Now we should also note that infinity edge pools have a balancing (or balance) tank, this is because pools lose water to evaporation and the balancing tank provides a buffer – a reserve supply of water to replenish any loss of water in the main pool and keep the water level up to the infinity edge and flowing over it. A balancing tank is a small tank separate from, and below the level of, the main pool. Balancing tanks usually have a water supply controlled with a ball or float valve so they can automatically refill themselves when necessary.

In the pool circulation system water runs from the pool into the balancing tank and from here it is pumped through a filtration system (and chlorination system if one is installed) and back to the pool.

Pools without an infinity edge do not need a balancing tank because it doesn’t matter if the water level drops a little. In this case water is pumped directly from the pool, through the filter and back to the pool.

Back to our recalcitrant pool. The pool, balancing tank and pipework were checked for signs of cracking, ground movement or water in the ground. Nothing was found.

This pool has a well designed water circulation system. A bypass for the balancing tank has been installed which means that, by turning a few taps on or off water can be pumped from a drain at the bottom of the pool directly to the pump, through the filter and back to the pool and this allows the balancing tank to be bypassed.

The bypass allowed us to isolate the balancing tank from the main pool and so determine which was leaking. Both the balancing tank and main pool were filled with water, all taps were closed to isolate the pipework and the system monitored. It quickly became obvious that all the water was being lost from the balancing tank.

At this stage our friend decided he would take it from there and we left instructions with his staff to empty the offending tank, clean it, dry it out, examine it for cracks or other leaks and seal it on the inside. A couple of days later Fred our carrier pigeon brought us the news that no cracks were found and the tank had been sealed.

Two weeks passed but then once again the phone rang and wails of dismay drew us back. The staff had failed to find the leak and the tank was still leaking.

My trusty tradesman was let loose on the job, he quickly found a rather well hidden leak behind a right angle bend in some untidy pipework in the bottom of the tank which, with the skills of an experienced plumber, was quickly sealed.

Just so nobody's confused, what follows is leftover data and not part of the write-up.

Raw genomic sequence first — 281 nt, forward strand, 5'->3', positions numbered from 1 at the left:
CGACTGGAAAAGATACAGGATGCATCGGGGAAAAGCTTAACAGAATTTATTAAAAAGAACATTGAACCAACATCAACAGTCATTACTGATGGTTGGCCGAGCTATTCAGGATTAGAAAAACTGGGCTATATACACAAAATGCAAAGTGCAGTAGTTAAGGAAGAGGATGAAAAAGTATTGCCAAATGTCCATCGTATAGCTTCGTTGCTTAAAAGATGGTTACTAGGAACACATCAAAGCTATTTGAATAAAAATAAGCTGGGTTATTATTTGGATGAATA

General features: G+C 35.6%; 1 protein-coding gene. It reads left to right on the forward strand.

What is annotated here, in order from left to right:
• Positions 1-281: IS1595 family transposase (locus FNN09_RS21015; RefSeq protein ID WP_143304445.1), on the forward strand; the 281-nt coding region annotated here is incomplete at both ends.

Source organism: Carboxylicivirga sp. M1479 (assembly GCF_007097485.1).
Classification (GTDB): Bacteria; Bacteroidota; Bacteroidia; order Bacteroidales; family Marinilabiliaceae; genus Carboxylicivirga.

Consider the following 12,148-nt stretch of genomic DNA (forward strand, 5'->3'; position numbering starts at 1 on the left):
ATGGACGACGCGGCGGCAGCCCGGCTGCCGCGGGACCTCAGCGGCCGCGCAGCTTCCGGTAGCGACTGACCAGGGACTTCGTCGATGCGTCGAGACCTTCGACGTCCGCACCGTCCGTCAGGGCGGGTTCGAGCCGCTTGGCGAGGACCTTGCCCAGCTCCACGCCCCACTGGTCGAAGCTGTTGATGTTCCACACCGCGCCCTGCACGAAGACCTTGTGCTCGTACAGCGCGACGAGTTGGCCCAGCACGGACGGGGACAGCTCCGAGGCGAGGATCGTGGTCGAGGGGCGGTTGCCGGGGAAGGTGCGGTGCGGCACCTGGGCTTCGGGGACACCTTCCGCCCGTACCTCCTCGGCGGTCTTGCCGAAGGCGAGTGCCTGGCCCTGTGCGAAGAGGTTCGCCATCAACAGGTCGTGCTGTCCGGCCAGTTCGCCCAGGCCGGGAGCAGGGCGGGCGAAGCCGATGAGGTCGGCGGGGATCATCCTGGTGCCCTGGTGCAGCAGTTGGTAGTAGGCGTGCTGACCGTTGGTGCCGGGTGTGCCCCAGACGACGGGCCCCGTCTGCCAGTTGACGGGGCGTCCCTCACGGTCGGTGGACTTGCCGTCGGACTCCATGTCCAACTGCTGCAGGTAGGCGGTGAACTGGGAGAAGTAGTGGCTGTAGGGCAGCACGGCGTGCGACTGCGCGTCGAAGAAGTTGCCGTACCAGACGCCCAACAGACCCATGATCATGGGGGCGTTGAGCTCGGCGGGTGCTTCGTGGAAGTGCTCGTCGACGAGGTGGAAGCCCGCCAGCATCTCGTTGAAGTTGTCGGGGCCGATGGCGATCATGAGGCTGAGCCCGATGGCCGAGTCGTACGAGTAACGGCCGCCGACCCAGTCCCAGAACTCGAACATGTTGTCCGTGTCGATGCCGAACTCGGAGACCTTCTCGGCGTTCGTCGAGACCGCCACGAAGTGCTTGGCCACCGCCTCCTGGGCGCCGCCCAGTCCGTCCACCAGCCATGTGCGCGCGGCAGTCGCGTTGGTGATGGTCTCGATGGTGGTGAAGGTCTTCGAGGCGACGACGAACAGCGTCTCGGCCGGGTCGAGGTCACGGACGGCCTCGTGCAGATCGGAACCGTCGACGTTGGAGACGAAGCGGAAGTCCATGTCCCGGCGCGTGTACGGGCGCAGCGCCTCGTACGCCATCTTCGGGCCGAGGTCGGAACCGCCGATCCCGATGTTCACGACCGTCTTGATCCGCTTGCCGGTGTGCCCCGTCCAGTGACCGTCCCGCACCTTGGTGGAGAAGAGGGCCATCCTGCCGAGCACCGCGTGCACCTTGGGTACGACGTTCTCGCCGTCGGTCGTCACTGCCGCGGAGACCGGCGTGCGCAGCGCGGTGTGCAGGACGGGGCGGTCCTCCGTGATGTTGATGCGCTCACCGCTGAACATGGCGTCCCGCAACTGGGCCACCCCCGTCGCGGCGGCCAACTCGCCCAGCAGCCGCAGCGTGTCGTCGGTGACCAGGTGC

But what about the mysterious fluctuations in the water’s chemical balance? This was a very interesting question.

When the balancing tank was emptied it was found that there was a deep layer of sludge in the bottom which had collected over 7 years.

Water flowed from a 2 inch diameter pipe (yes in Indonesia they still use inches for water pipes) into the top of the tank. When the balancing tank was full the water would fall only 10 centimetres or so into deep water and the sludge was left undisturbed at the bottom. However, when the leaking tank was nearly empty, the water would fall a good meter into the surface of the water only a few centimetres above the layer of sludge.

(I do hope you are paying attention to all this vitally important information.)

The water level in the balancing tank would fall overnight then, in the morning when the circulation pump switched on, a sudden rush of water into the empty tank would stir up the sludge releasing a good dose of trapped pool chemicals that had settled in the sludge. This would be pumped directly into the main pool causing a sudden change to the chemical balance of the water.

Cleaning the sludge out of the tank solved the problem.

So, with the pool fixed, this left only one final issue to address. The mutt’s nuts were removed and he was left to wander the streets in confusion – he knew there was something he wanted to do but, for the life of him, he just couldn’t quite remember what it was. Tranquility was finally restored to some beautiful corner of paradise.

Phil Wilson

Previous “Fixed Abode” articles can be found subject indexed on our website at www.mrfixitbali.com. Opinions expressed are those of Phil Wilson. He can be contacted through the website or the office on 0361 288 789 or  08123 847 852. 

 

Copyright © 2016 Phil Wilson